Everglades is home to 323 bird species, 150 fish species, and 400
species of land and water vertebrates, 36 of which are endangered.
(World Wildlife Fund, 1998). Many of these species are now endemic,
meaning that they are only found in south Florida.
Although all of the species in an ecosystem are interrelated, and
though all will be affected by the loss of another species,
some are more integral to ecological balance than others.
These keystone species, "named for the stone
Romans placed at the top of their arches to keep them from collapsing"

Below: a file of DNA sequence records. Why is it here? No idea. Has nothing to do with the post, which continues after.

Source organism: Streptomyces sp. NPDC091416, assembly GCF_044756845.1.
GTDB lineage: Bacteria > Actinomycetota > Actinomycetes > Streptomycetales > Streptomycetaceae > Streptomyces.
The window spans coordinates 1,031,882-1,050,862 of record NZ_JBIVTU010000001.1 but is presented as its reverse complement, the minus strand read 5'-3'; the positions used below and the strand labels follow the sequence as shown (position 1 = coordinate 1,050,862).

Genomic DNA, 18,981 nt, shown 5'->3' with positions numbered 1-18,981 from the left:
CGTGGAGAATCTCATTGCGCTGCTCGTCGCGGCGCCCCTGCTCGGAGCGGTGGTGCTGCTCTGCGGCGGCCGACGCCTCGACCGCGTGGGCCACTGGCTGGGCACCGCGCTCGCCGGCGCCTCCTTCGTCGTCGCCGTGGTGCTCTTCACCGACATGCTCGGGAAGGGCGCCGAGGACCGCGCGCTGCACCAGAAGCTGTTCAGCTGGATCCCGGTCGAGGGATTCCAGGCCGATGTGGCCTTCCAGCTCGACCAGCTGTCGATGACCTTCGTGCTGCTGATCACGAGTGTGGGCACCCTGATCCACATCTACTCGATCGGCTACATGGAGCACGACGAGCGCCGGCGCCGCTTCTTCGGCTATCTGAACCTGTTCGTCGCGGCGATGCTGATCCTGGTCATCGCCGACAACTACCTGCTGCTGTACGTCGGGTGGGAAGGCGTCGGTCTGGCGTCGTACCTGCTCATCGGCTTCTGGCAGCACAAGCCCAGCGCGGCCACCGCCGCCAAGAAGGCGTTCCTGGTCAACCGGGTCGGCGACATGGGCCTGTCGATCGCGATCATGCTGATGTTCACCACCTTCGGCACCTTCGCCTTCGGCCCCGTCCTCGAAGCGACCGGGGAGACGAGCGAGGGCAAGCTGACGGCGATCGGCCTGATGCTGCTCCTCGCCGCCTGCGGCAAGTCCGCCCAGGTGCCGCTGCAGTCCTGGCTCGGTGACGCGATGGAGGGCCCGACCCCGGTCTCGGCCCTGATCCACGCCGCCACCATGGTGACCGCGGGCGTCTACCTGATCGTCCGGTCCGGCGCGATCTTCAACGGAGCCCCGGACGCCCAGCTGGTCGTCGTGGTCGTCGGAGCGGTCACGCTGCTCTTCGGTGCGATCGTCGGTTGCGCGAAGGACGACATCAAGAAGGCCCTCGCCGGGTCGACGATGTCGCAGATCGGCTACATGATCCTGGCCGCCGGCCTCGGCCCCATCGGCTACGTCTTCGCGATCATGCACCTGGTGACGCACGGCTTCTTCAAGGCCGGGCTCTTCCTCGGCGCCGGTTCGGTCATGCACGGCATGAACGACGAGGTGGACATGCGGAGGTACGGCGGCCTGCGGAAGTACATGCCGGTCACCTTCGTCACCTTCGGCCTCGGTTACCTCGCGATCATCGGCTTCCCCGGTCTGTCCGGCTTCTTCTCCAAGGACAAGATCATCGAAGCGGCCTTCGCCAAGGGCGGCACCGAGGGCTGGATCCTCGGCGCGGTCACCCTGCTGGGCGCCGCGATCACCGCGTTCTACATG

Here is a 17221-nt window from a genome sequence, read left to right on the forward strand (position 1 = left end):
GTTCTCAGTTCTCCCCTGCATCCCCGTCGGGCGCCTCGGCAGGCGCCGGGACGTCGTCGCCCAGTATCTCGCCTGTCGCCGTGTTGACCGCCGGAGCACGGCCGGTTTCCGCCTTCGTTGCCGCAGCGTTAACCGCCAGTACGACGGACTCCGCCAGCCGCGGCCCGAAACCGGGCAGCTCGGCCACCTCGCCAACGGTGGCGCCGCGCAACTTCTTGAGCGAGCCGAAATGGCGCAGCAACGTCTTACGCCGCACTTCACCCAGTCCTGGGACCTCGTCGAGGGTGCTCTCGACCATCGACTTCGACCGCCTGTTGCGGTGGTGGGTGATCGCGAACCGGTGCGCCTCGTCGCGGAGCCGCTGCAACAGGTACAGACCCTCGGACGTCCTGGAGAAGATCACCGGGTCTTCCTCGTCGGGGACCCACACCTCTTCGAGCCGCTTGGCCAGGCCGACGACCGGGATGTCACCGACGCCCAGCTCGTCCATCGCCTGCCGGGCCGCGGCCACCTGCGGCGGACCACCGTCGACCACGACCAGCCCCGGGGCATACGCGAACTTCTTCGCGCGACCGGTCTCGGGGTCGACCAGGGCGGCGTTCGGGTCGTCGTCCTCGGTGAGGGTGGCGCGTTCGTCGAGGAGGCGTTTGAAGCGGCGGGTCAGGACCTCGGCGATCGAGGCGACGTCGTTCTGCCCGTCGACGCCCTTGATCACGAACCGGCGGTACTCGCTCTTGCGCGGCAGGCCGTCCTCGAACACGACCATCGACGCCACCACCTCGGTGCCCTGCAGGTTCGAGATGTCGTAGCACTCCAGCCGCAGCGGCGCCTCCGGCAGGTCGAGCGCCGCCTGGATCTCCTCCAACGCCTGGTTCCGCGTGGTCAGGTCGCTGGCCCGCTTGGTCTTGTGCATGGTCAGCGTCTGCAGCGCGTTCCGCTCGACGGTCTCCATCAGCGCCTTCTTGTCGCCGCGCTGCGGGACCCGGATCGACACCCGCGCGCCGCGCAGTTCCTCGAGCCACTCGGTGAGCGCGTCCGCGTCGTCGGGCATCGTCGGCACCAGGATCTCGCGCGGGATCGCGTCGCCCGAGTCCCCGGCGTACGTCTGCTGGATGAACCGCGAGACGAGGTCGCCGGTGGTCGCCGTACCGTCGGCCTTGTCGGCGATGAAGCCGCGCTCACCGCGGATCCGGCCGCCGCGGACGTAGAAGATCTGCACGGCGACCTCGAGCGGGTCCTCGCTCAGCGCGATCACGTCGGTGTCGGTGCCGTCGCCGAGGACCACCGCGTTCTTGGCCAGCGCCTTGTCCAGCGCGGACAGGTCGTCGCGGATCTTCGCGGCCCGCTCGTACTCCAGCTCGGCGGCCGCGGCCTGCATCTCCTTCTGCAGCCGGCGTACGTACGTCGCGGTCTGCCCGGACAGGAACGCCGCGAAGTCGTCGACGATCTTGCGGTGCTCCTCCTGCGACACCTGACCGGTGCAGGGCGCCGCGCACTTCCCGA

are the most integral and could result in the extinction of several
other species should they become extinct or endangered. (Becher,
Oftentimes, these keystone species are not the visible species
such as West Indian manatees, American alligators or Florida panthers,
but are microorganisms, essential in nutrient cycles or at the very
base of the food chain. (Becher, 1998) By monitoring these species,
researchers get an indication of how environmental
conditions are doing during a given time frame. (National Park Service, 2002)